42. 42. We know that this formula does address and embody each of these therapeutic principles by recognizing and understand- ing the Chinese medical rationale for the inclusion of each ingredient in this formula. When we know the materia med- ica well enough to immediately comprehend what each ingre- dient is meant to do in the formula, we will have no trouble understanding exactly what pattern and, therefore, what patient a formula fits. In this last example above, although the treatment principles do lead to the correct category within which to find the cor- rect formula, our theoretical understanding of Chinese medi- cine does have to be good enough to know that liver-spleen and spleen-stomach imbalances are described as bu he, lack of harmony and that, there- fore, it is necessary to pick a formula from the harmoniz- ing category. Although there are some tricky aspects to finding for- mulas within the traditional categories of formulas based on therapeutic principles in turn based on pattern dis- crimination, if our founda- tion in Chinese medical theory is sound and we have studied the formulas within each traditional category so that we have an overview of the contents of these categories, this system of selecting formulas is extremely logical, safe, and effective. As stated above, when problems exist in making this system work, they are mostly due to not understanding this system as it is understood in Chinese where the correct associations are made by the lan- guage itself. Even studying a little medical Chinese can great- ly help this situation. Such problems may also arise because Chapter 2 The Successful Chinese Herbalist 34 If our foundation in Chinese medical theory is sound and we have studied the formu- las within each traditional category so that we have an overview of the contents of these categories, this system of selecting formulas is extremely logical, safe, and effective.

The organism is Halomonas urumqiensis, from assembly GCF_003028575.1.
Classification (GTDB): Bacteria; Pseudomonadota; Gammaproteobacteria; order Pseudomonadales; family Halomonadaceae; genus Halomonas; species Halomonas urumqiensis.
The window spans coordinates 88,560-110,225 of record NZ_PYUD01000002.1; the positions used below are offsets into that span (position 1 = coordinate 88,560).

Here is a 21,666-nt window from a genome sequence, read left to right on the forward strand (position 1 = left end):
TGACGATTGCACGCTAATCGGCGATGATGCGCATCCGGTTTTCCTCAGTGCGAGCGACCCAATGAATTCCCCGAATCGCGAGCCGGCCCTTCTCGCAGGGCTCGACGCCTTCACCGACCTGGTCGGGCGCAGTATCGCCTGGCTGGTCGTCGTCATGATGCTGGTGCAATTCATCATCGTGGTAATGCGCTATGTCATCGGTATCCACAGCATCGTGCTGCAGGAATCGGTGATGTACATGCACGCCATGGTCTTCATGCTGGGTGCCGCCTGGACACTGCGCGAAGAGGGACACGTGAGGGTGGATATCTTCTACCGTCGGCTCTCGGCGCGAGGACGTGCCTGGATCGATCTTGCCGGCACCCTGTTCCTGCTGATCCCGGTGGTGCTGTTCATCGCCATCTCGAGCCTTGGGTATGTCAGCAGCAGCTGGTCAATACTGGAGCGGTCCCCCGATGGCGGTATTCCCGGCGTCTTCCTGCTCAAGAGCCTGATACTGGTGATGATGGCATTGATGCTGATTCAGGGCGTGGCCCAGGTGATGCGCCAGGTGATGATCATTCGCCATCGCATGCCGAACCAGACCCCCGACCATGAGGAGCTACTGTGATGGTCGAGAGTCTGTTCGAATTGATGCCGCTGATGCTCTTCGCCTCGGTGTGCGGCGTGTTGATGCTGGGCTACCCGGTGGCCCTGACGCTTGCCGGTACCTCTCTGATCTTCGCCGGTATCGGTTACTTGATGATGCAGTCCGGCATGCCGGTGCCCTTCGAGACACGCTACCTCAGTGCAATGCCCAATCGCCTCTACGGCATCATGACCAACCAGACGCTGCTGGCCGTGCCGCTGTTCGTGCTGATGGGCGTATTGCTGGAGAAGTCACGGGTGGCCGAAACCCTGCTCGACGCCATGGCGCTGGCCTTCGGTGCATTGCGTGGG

43. 43. of not being adequately familiar with the traditional cate- gories of formulas and the most important formulas within each category. Thus, if a patient’s presenting pattern discrimination is blood stasis, we then write down under that the requisite treatment principles which are to quicken the blood and transform sta- sis. These principles imply, according to Chinese medical logic, that we should look for an appropriate formula under the blood-rectifying or li xue category of formulas. Within that category, we then select a formula which quickens the blood and transforms stasis in the appropriate part of the body. For instance, Ge Xia Zhu Yu Tang (Below the Diaphragm Stasis-dispelling Decoc- tion) primarily dispels blood stasis in the hypochondral regions. Whereas, Shao Fu Zhu Yu Tang (Lower Abdomen Stasis-dispelling Decoction) is especially effective for dispelling blood stasis in the lower abdomen. Similarly, if the patient’s pattern discrimination is phlegm accumulation, then the treatment principle is to transform phlegm. Hence we should look under the phlegm-transform- ing category of formulas. If the phlegm is hot phlegm, we look for a formula that transforms phlegm and clears heat. If the phlegm is cold phlegm, we look for a formula that trans- forms phlegm and eliminates dampness. Then, within those various categories of formulas, we must also look to see that the formula has been found to be empirically effective for the Writing a Formula That Works for Each Patient Chapter 2 35 CHART WRITING PROCESS REVIEW Patient’s Major Complaint Disease Diagnosis (Both Western & Chinese) Distinguishing Signs & Symptoms, Tongue, Pulse Pattern Discrimination Treatment Principles Guiding Formula Additions, Subtractions